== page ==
In what became its waterloo during the October 2012 governorship election, the party leadership imposed former National President of the Nigerian Bar Association (NBA), Oluwarotimi Akeredolu without seeking the acceptance of other aspirants who had spent time and money seeking the ticket.

Most of the disappointed aspirants who were denied the opportunity of testing their popularity in the race for the ticket, abandoned the choice of the leaders.

It was only Senator Ajayi Boroffice, a professor of Human Genetics who represents Ondo North at the upper chambers that played the loyal party man by winning his Akoko South West local council for Akeredolu.

Both Boroffice and Akeredolu are also in the current race and curiously, Akeredolu’s voice is the most strident in the condemnation of any imposition of candidate by the leaders.

Although many aspirants have been wooing the leadership particularly at the national level, with some allegedly dropping names and seeking questionable endorsements of local leaders, the party’s national secretariat has made it expressly clear that there is no anointed candidate and that an open primary election would be conducted.

Shedding light on the desire of the party to contest the poll with a united front, another frontline aspirant, Chief Jamiu Ekungba who is one of the only two members of the party’s Board of Trustees (BOT) from the state, said the elders are concerned about the unity of the party.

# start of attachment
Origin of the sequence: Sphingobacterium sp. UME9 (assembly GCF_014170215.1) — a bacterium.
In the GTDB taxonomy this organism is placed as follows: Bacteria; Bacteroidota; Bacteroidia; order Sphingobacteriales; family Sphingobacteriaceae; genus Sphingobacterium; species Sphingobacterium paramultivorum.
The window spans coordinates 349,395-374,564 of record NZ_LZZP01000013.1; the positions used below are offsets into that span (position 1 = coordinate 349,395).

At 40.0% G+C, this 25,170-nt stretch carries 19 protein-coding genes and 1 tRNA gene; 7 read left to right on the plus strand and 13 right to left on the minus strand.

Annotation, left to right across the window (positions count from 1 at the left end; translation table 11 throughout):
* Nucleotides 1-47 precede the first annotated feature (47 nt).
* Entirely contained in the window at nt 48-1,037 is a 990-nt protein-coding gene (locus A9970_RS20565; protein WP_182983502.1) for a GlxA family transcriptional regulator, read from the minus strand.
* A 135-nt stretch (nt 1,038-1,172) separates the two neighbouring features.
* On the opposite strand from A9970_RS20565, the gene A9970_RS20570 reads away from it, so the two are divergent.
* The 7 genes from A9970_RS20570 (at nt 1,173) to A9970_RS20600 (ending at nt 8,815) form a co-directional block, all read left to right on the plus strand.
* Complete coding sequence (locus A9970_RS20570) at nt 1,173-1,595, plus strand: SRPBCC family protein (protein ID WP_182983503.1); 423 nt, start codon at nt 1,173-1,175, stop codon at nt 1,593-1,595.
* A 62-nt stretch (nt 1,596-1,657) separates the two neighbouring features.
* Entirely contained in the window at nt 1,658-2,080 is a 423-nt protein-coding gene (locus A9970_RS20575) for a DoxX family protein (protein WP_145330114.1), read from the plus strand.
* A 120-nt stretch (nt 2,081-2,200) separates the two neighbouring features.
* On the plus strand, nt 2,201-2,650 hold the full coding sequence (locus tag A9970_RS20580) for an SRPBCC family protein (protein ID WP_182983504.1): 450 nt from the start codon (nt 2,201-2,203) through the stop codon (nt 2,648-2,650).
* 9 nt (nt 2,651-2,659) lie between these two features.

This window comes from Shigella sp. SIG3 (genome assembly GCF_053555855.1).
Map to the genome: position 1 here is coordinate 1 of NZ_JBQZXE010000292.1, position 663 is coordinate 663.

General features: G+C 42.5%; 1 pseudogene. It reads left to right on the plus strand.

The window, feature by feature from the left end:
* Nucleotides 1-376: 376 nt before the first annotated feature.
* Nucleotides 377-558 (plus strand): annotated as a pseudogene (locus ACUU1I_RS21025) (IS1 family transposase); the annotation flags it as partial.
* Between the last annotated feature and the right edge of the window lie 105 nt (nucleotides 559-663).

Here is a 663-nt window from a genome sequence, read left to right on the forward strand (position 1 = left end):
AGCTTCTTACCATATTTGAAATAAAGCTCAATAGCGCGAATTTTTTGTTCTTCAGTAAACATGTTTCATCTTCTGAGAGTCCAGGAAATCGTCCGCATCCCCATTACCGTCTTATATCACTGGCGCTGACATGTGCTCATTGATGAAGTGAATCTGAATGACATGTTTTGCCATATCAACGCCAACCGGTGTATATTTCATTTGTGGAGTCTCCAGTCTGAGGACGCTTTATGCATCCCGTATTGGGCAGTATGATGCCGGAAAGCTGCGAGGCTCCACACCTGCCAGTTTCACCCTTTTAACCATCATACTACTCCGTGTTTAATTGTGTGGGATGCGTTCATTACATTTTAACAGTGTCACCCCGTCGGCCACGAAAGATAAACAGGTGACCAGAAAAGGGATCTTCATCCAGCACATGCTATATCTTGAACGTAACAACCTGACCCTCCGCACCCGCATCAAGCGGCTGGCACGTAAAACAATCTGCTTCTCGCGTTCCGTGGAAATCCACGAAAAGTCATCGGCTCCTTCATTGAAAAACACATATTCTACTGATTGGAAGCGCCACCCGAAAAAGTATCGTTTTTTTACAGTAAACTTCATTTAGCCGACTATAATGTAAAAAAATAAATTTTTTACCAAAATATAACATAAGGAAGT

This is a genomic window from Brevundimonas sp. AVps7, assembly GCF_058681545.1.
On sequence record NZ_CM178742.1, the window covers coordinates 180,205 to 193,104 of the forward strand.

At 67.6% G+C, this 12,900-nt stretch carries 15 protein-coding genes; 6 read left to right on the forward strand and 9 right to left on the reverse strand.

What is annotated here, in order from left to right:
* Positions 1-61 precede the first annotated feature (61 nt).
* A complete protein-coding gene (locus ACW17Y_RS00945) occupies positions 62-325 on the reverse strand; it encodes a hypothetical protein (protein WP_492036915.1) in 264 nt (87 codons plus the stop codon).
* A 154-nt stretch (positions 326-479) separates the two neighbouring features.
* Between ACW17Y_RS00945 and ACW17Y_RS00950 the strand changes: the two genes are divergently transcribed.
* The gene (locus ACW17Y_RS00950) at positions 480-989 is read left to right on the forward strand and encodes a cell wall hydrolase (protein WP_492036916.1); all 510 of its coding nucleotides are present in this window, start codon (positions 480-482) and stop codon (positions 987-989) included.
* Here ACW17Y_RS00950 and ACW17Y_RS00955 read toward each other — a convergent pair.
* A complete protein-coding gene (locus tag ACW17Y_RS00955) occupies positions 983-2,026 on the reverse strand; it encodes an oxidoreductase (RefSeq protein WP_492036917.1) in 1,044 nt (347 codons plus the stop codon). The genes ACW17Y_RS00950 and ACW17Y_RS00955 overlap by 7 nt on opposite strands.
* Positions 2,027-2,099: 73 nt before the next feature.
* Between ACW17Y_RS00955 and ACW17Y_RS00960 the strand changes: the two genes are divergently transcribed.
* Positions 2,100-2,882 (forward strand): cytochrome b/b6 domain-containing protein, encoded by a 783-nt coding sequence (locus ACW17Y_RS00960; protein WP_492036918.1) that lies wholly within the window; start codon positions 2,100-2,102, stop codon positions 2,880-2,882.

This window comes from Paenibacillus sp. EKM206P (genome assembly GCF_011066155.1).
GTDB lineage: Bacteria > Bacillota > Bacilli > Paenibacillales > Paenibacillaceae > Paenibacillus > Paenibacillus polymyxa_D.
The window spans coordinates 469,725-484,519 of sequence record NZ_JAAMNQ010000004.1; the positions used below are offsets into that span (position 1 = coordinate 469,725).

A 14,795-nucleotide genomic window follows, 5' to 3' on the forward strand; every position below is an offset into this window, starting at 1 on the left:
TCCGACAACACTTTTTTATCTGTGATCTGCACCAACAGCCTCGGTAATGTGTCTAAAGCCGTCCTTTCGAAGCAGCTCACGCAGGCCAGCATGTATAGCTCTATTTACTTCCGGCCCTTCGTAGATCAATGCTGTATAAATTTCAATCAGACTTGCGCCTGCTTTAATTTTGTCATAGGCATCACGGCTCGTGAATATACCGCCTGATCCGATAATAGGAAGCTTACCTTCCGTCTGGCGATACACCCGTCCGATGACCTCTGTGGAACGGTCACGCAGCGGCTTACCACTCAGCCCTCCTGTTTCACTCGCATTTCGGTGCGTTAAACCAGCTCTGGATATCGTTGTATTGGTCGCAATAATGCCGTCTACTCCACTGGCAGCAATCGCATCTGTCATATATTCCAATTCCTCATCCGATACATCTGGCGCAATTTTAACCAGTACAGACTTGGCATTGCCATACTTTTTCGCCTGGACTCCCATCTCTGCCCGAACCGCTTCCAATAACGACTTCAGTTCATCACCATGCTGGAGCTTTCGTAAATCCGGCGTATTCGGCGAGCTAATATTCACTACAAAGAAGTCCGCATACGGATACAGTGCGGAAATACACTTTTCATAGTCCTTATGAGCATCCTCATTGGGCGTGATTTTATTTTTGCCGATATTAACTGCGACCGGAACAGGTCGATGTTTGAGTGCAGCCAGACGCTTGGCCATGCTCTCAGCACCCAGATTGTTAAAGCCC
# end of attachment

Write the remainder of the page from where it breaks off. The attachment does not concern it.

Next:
He, however, expressed optimism that the party would defeat the PDP because the people are already yearning for a change from the social and economic stagnation foisted on them by the ruling party.

The PDP, which has been divided into two factions at the national and state levels because of leadership crisis, is even facing more trouble in the preparations towards the election.

The party’s crisis is also complicated because of the manner its leader in the state, Governor Olusegun Mimiko, who joined at the wake of last presidential elections, allegedly hijacked the machinery of leadership completely from the foundation members, a development that led to strong politicians like Olusola Oke to drop the umbrella for the broom.